The National Association of Scholars in June released a report criticizing the selections colleges make for common reading assignments for freshmen, charging that colleges favor the multicultural and politically correct over the timeless ideals that have helped to build Western civilization. Many academics criticized the association's critique, saying that it oversimplified the book selections and didn't reflect the actual goals behind these reading programs. For instance, many colleges said that the association was correct in identifying a preference for living authors -- and that colleges leaned that way because they saw value in inviting those authors to campus to meet students. On Friday, the association released a list of 37 of its suggestions for books that would be good to use for common reading programs for freshmen. Dead white men do dominate the list -- with William Shakespeare getting three slots (for Julius Caesar, Richard III and Henry V). The association also recommends Augustine's Confessions, James Fenimore Cooper's The Last of the Mohicans, and Voltaire's Candide, not to mention classics by the likes of Plato and Plutarch. But those expecting only works by dead white men may be surprised to find books by a living white man (Tom Wolfe's The Right Stuff); a living African author (Chinua Achebe's Things Fall Apart); a dead white woman (Willa Cather's Death Comes for the Archbishop); and authors who are very much a part of the African-American and American canons (Ralph Ellison's Invisible Man and Zora Neale Hurston's Their Eyes Were Watching God).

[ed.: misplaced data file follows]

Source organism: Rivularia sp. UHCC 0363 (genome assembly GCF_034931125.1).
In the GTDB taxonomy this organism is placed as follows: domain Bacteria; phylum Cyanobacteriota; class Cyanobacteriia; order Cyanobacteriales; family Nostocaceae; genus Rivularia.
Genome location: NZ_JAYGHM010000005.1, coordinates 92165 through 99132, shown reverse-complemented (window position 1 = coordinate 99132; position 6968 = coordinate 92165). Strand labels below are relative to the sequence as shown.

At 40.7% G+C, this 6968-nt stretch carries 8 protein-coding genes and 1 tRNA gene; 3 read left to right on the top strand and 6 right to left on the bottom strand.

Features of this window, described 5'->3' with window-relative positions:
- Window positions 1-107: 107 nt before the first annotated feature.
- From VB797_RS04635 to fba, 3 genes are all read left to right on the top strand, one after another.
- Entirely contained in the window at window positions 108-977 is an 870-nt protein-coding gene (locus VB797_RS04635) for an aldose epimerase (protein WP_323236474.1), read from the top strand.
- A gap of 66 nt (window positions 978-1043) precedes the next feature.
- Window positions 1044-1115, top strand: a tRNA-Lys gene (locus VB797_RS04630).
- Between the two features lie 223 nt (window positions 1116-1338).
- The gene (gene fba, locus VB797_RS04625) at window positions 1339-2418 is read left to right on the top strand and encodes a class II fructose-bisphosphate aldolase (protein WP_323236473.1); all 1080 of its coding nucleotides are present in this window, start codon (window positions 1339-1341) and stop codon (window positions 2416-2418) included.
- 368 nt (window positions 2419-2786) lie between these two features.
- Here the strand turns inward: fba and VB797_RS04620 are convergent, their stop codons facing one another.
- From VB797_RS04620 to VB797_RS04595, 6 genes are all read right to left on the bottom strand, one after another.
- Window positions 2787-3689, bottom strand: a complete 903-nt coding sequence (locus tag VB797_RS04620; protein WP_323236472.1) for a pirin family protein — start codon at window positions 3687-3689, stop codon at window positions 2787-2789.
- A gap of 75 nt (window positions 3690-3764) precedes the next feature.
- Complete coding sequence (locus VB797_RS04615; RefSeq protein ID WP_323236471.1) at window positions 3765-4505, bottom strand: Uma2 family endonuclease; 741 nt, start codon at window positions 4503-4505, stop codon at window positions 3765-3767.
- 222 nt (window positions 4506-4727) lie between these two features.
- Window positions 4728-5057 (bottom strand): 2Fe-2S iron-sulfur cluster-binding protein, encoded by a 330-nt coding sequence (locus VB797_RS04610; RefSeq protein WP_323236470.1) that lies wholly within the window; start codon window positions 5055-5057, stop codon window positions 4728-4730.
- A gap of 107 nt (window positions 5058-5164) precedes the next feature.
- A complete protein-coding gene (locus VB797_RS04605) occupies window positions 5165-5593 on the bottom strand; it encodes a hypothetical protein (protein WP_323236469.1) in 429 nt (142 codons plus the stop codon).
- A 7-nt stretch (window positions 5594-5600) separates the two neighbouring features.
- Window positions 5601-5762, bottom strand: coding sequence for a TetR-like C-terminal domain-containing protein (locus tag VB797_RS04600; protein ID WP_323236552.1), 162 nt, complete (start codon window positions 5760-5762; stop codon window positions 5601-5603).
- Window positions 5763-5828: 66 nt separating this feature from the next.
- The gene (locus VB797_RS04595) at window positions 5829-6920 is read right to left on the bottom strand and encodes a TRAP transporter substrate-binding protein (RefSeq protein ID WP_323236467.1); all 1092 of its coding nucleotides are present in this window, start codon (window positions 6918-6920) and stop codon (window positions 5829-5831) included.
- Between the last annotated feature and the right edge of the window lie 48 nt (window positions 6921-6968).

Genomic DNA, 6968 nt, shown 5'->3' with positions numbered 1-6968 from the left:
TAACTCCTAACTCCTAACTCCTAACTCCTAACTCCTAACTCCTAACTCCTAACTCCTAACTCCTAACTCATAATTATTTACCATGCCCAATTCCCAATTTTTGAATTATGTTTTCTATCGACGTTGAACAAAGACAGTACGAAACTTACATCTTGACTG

Higher Education Quick Takes
Pennsylvania State University on Friday announced its largest gift ever -- $88 million that will finance the construction of a hockey arena and the creation of a Division I men's hockey team. The university also will create a Division I women's hockey team.